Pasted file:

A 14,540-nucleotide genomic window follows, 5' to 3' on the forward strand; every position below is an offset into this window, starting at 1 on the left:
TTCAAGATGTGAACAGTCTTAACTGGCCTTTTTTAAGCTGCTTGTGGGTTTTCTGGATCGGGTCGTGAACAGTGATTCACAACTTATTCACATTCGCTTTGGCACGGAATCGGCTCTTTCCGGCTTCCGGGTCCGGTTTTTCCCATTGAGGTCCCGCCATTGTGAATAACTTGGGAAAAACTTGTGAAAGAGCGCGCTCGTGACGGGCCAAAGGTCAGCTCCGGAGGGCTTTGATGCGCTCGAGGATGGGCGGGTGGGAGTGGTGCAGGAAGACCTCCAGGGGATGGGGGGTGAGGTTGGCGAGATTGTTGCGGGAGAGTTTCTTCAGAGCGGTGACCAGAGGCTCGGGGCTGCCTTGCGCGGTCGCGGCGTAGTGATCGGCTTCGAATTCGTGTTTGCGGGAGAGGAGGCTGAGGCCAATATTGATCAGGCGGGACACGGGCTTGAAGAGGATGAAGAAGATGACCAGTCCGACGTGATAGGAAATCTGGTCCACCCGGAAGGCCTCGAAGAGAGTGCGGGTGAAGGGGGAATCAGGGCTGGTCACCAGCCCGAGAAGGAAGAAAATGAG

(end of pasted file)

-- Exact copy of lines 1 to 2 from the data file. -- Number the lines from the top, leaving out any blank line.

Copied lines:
A 14,540-nucleotide genomic window follows, 5' to 3' on the forward strand; every position below is an offset into this window, starting at 1 on the left:
TTCAAGATGTGAACAGTCTTAACTGGCCTTTTTTAAGCTGCTTGTGGGTTTTCTGGATCGGGTCGTGAACAGTGATTCACAACTTATTCACATTCGCTTTGGCACGGAATCGGCTCTTTCCGGCTTCCGGGTCCGGTTTTTCCCATTGAGGTCCCGCCATTGTGAATAACTTGGGAAAAACTTGTGAAAGAGCGCGCTCGTGACGGGCCAAAGGTCAGCTCCGGAGGGCTTTGATGCGCTCGAGGATGGGCGGGTGGGAGTGGTGCAGGAAGACCTCCAGGGGATGGGGGGTGAGGTTGGCGAGATTGTTGCGGGAGAGTTTCTTCAGAGCGGTGACCAGAGGCTCGGGGCTGCCTTGCGCGGTCGCGGCGTAGTGATCGGCTTCGAATTCGTGTTTGCGGGAGAGGAGGCTGAGGCCAATATTGATCAGGCGGGACACGGGCTTGAAGAGGATGAAGAAGATGACCAGTCCGACGTGATAGGAAATCTGGTCCACCCGGAAGGCCTCGAAGAGAGTGCGGGTGAAGGGGGAATCAGGGCTGGTCACCAGCCCGAGAAGGAAGAAAATGAG